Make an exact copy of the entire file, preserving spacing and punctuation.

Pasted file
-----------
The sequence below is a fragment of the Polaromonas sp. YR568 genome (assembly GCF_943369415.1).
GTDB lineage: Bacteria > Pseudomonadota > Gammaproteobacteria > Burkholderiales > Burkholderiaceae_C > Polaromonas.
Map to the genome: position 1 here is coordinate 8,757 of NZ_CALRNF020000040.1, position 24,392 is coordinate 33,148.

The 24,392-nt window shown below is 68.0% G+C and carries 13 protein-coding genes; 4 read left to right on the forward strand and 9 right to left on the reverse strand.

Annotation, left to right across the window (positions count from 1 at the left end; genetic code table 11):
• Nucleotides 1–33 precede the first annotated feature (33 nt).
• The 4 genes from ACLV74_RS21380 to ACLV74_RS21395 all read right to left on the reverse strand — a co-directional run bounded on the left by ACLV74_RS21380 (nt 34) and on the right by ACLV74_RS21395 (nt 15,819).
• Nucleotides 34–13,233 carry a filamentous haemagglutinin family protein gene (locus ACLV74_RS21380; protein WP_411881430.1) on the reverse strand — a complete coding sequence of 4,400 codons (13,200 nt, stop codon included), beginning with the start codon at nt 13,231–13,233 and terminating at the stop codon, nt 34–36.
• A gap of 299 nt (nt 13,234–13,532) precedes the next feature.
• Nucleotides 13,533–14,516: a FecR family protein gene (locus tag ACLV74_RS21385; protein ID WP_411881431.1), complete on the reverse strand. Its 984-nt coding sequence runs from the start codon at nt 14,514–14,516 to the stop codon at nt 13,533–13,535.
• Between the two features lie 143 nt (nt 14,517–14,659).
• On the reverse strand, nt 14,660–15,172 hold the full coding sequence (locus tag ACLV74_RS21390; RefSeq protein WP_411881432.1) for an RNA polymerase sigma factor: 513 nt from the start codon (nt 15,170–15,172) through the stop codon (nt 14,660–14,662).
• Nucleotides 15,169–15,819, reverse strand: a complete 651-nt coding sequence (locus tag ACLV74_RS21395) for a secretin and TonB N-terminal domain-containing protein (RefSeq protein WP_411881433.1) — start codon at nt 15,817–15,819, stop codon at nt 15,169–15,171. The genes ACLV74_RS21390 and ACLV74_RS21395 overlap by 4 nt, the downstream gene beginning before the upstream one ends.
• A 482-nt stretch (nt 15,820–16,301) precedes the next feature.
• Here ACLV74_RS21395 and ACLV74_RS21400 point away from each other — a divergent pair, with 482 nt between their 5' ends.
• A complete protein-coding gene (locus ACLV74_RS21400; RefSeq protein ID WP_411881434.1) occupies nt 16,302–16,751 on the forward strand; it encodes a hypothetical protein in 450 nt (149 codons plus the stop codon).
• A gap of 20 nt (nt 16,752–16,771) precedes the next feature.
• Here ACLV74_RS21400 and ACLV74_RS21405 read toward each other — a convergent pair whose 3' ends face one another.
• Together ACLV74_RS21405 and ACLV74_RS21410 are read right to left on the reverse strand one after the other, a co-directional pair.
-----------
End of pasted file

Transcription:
The sequence below is a fragment of the Polaromonas sp. YR568 genome (assembly GCF_943369415.1).
GTDB lineage: Bacteria > Pseudomonadota > Gammaproteobacteria > Burkholderiales > Burkholderiaceae_C > Polaromonas.
Map to the genome: position 1 here is coordinate 8,757 of NZ_CALRNF020000040.1, position 24,392 is coordinate 33,148.

The 24,392-nt window shown below is 68.0% G+C and carries 13 protein-coding genes; 4 read left to right on the forward strand and 9 right to left on the reverse strand.

Annotation, left to right across the window (positions count from 1 at the left end; genetic code table 11):
• Nucleotides 1–33 precede the first annotated feature (33 nt).
• The 4 genes from ACLV74_RS21380 to ACLV74_RS21395 all read right to left on the reverse strand — a co-directional run bounded on the left by ACLV74_RS21380 (nt 34) and on the right by ACLV74_RS21395 (nt 15,819).
• Nucleotides 34–13,233 carry a filamentous haemagglutinin family protein gene (locus ACLV74_RS21380; protein WP_411881430.1) on the reverse strand — a complete coding sequence of 4,400 codons (13,200 nt, stop codon included), beginning with the start codon at nt 13,231–13,233 and terminating at the stop codon, nt 34–36.
• A gap of 299 nt (nt 13,234–13,532) precedes the next feature.
• Nucleotides 13,533–14,516: a FecR family protein gene (locus tag ACLV74_RS21385; protein ID WP_411881431.1), complete on the reverse strand. Its 984-nt coding sequence runs from the start codon at nt 14,514–14,516 to the stop codon at nt 13,533–13,535.
• Between the two features lie 143 nt (nt 14,517–14,659).
• On the reverse strand, nt 14,660–15,172 hold the full coding sequence (locus tag ACLV74_RS21390; RefSeq protein WP_411881432.1) for an RNA polymerase sigma factor: 513 nt from the start codon (nt 15,170–15,172) through the stop codon (nt 14,660–14,662).
• Nucleotides 15,169–15,819, reverse strand: a complete 651-nt coding sequence (locus tag ACLV74_RS21395) for a secretin and TonB N-terminal domain-containing protein (RefSeq protein WP_411881433.1) — start codon at nt 15,817–15,819, stop codon at nt 15,169–15,171. The genes ACLV74_RS21390 and ACLV74_RS21395 overlap by 4 nt, the downstream gene beginning before the upstream one ends.
• A 482-nt stretch (nt 15,820–16,301) precedes the next feature.
• Here ACLV74_RS21395 and ACLV74_RS21400 point away from each other — a divergent pair, with 482 nt between their 5' ends.
• A complete protein-coding gene (locus ACLV74_RS21400; RefSeq protein ID WP_411881434.1) occupies nt 16,302–16,751 on the forward strand; it encodes a hypothetical protein in 450 nt (149 codons plus the stop codon).
• A gap of 20 nt (nt 16,752–16,771) precedes the next feature.
• Here ACLV74_RS21400 and ACLV74_RS21405 read toward each other — a convergent pair whose 3' ends face one another.
• Together ACLV74_RS21405 and ACLV74_RS21410 are read right to left on the reverse strand one after the other, a co-directional pair.